Because it isn't really an argument about experience per se. It's an argument about whether she meets the basic threshold test of voters feeling comfortable with having her as President. Experience is a part of that, but so are essentially the aesthetics of it: picturing a young, attractive, kooky, female governor from Alaska who has an accent straight out of Fargo in the White House is going to be a much bigger leap for many voters than picturing Barack Obama there.
And whereas Obama has had eighteen months to make himself familiar to voters, the McCain campaign has barely any time to roll Palin out. It's not that she's inexperienced so much as that she's new.
11:35 AM. Another big question: how will SNL and Jay Leno react? That Palin has a fairly discernible accent will become part of her caricature.
11:32 AM. She definitely comes across as very grounded and normal. The question is: would Americans want their next-door-neighbor to be the Vice President?
11:29 AM. Great visual: Palin walking out with her daughter. Not-so-great visual: Palin embracing McCain and looking like his daughter.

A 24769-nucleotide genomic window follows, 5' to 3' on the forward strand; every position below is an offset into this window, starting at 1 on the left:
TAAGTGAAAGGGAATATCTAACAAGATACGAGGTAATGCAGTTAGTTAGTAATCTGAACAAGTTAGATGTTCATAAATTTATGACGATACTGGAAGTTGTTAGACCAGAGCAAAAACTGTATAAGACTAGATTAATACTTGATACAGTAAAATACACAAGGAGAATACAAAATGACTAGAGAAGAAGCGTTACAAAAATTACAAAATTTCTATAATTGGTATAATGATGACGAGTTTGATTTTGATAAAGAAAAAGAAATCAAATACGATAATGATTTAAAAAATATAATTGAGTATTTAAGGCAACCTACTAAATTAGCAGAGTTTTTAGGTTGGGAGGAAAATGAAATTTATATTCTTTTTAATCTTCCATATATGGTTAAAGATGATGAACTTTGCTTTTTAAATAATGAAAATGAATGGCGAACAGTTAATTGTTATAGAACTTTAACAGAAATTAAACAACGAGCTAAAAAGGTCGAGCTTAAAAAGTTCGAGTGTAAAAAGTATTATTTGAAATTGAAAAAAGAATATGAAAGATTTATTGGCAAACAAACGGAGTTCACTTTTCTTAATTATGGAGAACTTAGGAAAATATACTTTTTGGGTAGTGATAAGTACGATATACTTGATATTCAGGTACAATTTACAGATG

11:21 AM. Wow, listen to how much McCain's messaging has changed overnight. He's now running as the Washington reformer/outsider again.
11:20 AM. Have to say, this is the most fired up I've seen a McCain crowd in a while.
11:17 AM. I'm having a couple of problems with my publishing platform this morning, but let's try this anyway.
Obviously, there are also a lot of risks. In an interview with Kay Bailey Hutchinson on CNN right now, Hutchinson didn't seem quite sure how to pronounce Palin's name (PAY-LIN or PAH-LIN?), let alone recite any relevant facts about her.
I DON'T think Palin will have a lot of appeal to Hillary Clinton voters, as Palin runs squarely into some gender politics taboos, i.e. the younger, more attractive, but less qualified woman replacing the older one.
But the media will love her, and both conservatives and independents will like her. More thoughts later once I collect them.